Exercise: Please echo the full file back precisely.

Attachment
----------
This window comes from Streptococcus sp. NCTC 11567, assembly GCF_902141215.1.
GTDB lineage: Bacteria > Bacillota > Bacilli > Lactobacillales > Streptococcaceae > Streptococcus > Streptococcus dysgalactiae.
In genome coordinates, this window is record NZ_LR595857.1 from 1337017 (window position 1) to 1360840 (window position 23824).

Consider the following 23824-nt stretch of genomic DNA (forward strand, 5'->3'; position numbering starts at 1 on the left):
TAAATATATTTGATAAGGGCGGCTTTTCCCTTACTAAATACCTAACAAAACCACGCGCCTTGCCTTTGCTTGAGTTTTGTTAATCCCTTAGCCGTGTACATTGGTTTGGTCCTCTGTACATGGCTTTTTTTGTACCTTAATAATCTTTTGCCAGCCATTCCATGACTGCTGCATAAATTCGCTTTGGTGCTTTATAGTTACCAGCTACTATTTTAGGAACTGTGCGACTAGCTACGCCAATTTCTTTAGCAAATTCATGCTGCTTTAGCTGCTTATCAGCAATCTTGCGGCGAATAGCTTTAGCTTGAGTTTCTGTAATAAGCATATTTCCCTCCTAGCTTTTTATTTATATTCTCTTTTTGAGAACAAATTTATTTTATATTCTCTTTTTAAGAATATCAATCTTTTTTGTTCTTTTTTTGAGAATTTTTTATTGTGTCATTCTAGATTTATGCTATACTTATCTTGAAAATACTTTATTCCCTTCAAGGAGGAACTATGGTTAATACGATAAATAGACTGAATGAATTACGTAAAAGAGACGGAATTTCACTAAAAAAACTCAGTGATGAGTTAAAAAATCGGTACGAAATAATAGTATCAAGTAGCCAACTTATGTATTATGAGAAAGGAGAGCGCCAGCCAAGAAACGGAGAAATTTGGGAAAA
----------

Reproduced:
This window comes from Streptococcus sp. NCTC 11567, assembly GCF_902141215.1.
GTDB lineage: Bacteria > Bacillota > Bacilli > Lactobacillales > Streptococcaceae > Streptococcus > Streptococcus dysgalactiae.
In genome coordinates, this window is record NZ_LR595857.1 from 1337017 (window position 1) to 1360840 (window position 23824).

Consider the following 23824-nt stretch of genomic DNA (forward strand, 5'->3'; position numbering starts at 1 on the left):
TAAATATATTTGATAAGGGCGGCTTTTCCCTTACTAAATACCTAACAAAACCACGCGCCTTGCCTTTGCTTGAGTTTTGTTAATCCCTTAGCCGTGTACATTGGTTTGGTCCTCTGTACATGGCTTTTTTTGTACCTTAATAATCTTTTGCCAGCCATTCCATGACTGCTGCATAAATTCGCTTTGGTGCTTTATAGTTACCAGCTACTATTTTAGGAACTGTGCGACTAGCTACGCCAATTTCTTTAGCAAATTCATGCTGCTTTAGCTGCTTATCAGCAATCTTGCGGCGAATAGCTTTAGCTTGAGTTTCTGTAATAAGCATATTTCCCTCCTAGCTTTTTATTTATATTCTCTTTTTGAGAACAAATTTATTTTATATTCTCTTTTTAAGAATATCAATCTTTTTTGTTCTTTTTTTGAGAATTTTTTATTGTGTCATTCTAGATTTATGCTATACTTATCTTGAAAATACTTTATTCCCTTCAAGGAGGAACTATGGTTAATACGATAAATAGACTGAATGAATTACGTAAAAGAGACGGAATTTCACTAAAAAAACTCAGTGATGAGTTAAAAAATCGGTACGAAATAATAGTATCAAGTAGCCAACTTATGTATTATGAGAAAGGAGAGCGCCAGCCAAGAAACGGAGAAATTTGGGAAAA